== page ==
Off-topic: Sherlock Season 4, Episode 3 – The Final Problem [SPOILERS]

We love our puzzles at Next Level Escape, and there was something that caught our attention in the final episode of Sherlock Season 4. If you haven’t watched it yet, TURN BACK NOW. THERE ARE SPOILERS AHEAD – YOU HAVE BEEN WARNED.

SPOILER ALERT! SPOILER ALERT! SPOILER ALERT! SPOILER ALERT! SPOILER ALERT! SPOILER ALERT! SPOILER ALERT! SPOILER ALERT! SPOILER ALERT! SPOILER ALERT! SPOILER ALERT! SPOILER ALERT! SPOILER ALERT! 

At the end of the episode “The Final Problem”, Sherlock realises there is a cipher using the dates on the gravestones. The numbers form a message from the words of the song Eurus sings. Puzzle fiend that I am, I wanted to go through Sherlock’s reasoning for myself. So my friend and I went through the scene, stopping at key frames to get the numbers Sherlock uses, as well as the words to the song, and numbering them as he did to follow the logic.

When we did, we discovered an interesting little omission in the puzzle, quite likely a mistake. But before we go into that, here’s all the information you get in the episode that you’ll need if you want to work it out for yourself.

Below are the full lyrics to Eurus’s song:

I that am lost, oh who will find me?
Deep down below the old beech tree
Help succor me, now the east winds blow
Sixteen by six, brother, and under we go

Be not afraid to walk in the shade,
Save one, save all, come try!
My steps - five by seven
Life is closer to Heaven
Look down, with dark gaze from on high...

Before he was gone - right back over my hill
Who now will find him?
Why, nobody will
Doom shall I bring to him, I that am queen
Lost forever, nine by nineteen

Without your love he'll be gone before
Save pity for strangers, show love the door,
My soul seek the shade of my willow's bloom
Inside, brother mine
Let Death make a room

And here are all the numbers from each of the tombstones that we’re shown (one line per tombstone), in the same order that we see the tombstones themselves:

1818 24 26
1617 1822 32
134 1719
28 9 1520

The final cipher message from Eurus to Sherlock, as shown in the episode:

I am lost, help me brother
Save my life, before my doom
I am lost without your love
Save my soul, seek my room

From here on out, we’re going to show the full reasoning, so if you want to see if you can find the omission for yourself, stop now!

We used Sherlock’s arrangement of the verses and the tombstone numbers as shown in the episode, as there was nothing else we could use to discern the correct order of the tombstone dates or verses. Below is the correct order of the tombstone dates as you saw in the (literal!) screenshot above, as well as from previous frames. I’ve labelled them by tombstone for later reference.

(Tombstone 1) 134 1719 
(Tombstone 2) 28 9 1520 
(Tombstone 3) 1818 24 26
(Tombstone 4) 1617 1822 32

We then numbered the words in the verses as Sherlock did, and compared each verse to the numbers. It turned out that each tombstone did NOT equate with a single verse.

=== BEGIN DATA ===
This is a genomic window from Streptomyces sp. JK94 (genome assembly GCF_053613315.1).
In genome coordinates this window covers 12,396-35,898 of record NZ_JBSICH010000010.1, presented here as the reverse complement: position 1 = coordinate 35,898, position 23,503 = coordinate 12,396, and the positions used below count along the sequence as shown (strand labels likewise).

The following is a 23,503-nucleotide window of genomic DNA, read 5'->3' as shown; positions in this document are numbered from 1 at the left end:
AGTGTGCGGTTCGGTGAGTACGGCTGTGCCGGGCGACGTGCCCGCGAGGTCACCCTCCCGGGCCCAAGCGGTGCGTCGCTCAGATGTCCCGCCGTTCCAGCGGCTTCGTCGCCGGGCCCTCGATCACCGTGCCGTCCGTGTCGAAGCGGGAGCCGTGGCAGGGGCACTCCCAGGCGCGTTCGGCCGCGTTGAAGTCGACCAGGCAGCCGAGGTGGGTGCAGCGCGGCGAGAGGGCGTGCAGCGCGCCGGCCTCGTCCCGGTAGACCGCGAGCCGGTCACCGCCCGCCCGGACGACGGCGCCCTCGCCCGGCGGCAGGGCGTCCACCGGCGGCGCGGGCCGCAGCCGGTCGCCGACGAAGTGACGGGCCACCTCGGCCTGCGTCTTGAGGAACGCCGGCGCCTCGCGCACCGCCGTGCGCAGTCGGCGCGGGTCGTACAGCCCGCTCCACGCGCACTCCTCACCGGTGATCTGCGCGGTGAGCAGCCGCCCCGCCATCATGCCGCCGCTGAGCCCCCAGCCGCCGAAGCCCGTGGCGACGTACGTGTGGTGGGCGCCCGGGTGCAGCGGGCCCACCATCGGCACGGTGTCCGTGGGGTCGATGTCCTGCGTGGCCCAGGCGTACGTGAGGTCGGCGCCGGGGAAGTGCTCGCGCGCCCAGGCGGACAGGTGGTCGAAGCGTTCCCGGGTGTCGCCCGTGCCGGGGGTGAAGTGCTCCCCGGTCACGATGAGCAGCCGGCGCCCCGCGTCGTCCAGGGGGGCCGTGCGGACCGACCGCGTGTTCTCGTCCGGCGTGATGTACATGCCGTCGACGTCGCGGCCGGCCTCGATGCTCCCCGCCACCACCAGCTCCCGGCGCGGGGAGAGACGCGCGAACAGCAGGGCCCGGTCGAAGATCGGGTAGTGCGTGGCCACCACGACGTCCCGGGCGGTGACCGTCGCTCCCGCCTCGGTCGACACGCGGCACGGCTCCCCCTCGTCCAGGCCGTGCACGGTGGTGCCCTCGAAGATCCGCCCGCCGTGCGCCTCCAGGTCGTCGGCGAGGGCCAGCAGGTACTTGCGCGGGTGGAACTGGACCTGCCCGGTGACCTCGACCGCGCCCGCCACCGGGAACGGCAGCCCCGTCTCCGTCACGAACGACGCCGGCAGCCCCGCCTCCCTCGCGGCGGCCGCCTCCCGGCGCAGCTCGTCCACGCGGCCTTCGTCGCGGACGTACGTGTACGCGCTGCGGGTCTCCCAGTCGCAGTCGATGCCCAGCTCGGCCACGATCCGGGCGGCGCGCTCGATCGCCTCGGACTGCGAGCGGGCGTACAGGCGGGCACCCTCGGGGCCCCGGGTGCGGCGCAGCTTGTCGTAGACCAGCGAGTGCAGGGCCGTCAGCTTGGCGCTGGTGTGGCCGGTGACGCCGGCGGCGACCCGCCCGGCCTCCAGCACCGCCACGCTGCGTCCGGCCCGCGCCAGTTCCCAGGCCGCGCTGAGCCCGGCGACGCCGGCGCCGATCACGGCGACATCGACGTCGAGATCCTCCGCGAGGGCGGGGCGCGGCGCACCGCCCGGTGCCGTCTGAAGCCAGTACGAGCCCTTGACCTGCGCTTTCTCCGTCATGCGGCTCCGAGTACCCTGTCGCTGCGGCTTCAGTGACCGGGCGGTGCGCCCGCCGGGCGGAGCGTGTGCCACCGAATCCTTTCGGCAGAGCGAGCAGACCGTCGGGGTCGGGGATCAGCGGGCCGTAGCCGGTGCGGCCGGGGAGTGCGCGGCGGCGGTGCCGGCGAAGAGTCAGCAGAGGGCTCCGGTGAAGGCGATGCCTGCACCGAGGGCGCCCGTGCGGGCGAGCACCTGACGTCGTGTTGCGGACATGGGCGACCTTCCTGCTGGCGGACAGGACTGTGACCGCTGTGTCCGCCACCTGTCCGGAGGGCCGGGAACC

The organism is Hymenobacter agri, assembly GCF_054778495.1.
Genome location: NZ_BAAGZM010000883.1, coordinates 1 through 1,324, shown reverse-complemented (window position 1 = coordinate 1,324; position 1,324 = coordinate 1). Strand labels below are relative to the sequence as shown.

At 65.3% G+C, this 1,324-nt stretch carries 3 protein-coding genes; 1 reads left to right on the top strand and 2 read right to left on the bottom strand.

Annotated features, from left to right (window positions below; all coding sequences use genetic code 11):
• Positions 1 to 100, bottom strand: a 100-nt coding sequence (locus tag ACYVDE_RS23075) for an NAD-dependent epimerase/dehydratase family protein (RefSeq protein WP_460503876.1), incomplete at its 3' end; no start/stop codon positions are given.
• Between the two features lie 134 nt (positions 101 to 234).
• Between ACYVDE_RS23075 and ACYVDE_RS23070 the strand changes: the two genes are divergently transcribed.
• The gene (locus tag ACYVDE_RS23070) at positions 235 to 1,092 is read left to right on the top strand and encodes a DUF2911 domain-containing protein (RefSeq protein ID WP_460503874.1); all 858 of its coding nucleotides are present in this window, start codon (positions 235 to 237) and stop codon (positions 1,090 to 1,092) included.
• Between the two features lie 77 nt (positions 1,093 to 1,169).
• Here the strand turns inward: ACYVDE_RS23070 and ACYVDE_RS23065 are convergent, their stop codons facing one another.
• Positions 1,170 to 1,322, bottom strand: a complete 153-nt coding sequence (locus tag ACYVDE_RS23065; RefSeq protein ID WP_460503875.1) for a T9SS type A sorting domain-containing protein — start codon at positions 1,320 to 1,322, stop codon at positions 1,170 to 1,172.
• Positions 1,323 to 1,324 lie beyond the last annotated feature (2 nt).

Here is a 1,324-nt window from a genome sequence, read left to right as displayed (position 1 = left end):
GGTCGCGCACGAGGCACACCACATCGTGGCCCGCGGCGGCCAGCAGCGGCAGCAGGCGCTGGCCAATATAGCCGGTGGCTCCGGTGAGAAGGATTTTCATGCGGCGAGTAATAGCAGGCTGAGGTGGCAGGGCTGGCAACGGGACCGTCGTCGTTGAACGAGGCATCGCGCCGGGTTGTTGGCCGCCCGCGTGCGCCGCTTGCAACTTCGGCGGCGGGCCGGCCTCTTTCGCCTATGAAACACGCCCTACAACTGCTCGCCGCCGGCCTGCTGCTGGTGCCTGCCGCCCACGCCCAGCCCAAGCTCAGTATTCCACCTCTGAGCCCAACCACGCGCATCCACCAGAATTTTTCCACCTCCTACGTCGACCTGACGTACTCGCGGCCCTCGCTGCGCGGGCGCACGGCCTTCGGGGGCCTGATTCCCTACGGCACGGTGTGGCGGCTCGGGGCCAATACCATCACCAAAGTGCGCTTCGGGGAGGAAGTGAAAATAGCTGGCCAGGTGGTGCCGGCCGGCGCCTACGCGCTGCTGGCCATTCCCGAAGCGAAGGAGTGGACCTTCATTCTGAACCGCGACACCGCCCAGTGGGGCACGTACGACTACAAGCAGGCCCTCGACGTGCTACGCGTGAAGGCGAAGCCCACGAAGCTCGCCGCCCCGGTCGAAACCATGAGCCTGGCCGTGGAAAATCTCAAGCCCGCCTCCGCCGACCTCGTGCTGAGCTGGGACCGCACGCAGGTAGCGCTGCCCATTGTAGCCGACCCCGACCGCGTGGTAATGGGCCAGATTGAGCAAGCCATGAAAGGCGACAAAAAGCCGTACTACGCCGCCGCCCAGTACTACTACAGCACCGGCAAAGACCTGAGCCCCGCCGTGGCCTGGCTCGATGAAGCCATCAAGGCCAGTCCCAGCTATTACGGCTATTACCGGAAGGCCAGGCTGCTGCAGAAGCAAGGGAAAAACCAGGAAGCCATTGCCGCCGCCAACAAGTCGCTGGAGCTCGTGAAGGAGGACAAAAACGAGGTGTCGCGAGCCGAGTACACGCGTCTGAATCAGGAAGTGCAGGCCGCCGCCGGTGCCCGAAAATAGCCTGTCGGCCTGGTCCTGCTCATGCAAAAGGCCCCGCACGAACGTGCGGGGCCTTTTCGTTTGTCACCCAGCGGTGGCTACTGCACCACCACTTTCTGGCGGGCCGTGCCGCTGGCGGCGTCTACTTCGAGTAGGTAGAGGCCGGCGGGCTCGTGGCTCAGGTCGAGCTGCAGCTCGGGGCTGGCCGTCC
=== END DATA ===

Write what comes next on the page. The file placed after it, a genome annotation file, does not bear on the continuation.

1   2   3  4     5   6   7    8    9
I that am lost, oh, who will find me?

10    11   12   13  14   15    16
Deep down below the old beech tree

17    18     19  20  21   22   23   24
Help succor me now the east winds blow

25      26  27   28     29    30  31 32
Sixteen by six, brother and under we go.

Taking the numbers in the order from above, we get:

<Tombstone 1>
(1) I
(3) am
(5) lost
(17) Help
(19) me
<Tombstone 2>
(28) brother

1   2    3     4   5  6   7    8
Be not afraid to walk in the shade,

9    10   11    12   13   14
Save one, save all, come try!

15  16     17  18    19
My steps - five by seven

20   21   22   23     24
Life is closer to Heaven

25   26     27   28   29   30   31  32
Look down, with dark gaze from on high...

<Tombstone 2>
(9) Save
(15) My
(20) Life

1      2    3   4     5     6     7   8   9
Before he was gone - right back over my hill

10   12   12   13   14
Who now will find him?

15    16    17
Why, nobody will

18    19   20  21   22  23 24 25 26  27
Doom shall I bring to him, I that am queen

28     29      30  31  32
Lost forever, nine by nineteen

<Tombstone 3>
(1) Before
(8) my
(18) Doom
(24) I
(26) am

Here’s where it gets odd, because the screenshot (and every single number we see on the tombstones) clearly shows that after 1818 24 26 comes 1617 1822 32, with nothing in between. So let’s try this on the next verse and you’ll see what’s wrong.

1        2     3    4   5   6     7
Without your love he'll be gone before

8     9    10    11       12   13  14   15
Save pity for strangers, show love the door,

16  17   18   19  20   21 22  23       24
My soul seek the shade of my willow's bloom

25        26     27
Inside, brother mine

28   29    30  31 32
Let Death make a room

<Tombstone 4>
(16) My
(17) soul
(18) seek
(22) my
(32) room

So, putting it all together, we get:
I am lost / Help me brother / Save my life / Before my doom / I am / My soul / Seek my room

As you can see, there are a number of words missing between “I am” and “My soul”, namely the words “lost without your love, save”.

The relevant numbers needed, then, are:
lost (28) / without (1) / your (2) / love (3) / save (8)

And looking at the screenshot, there is nothing obscured that can be used to explain away the missing numbers. Hmmm, Sherlock? What say you?

So, there’s our full working for the Sherlock gravestone cipher, and what we discovered. I’d love to get your thoughts this as well! Is it a glaring mistake in the episode, or something we missed?

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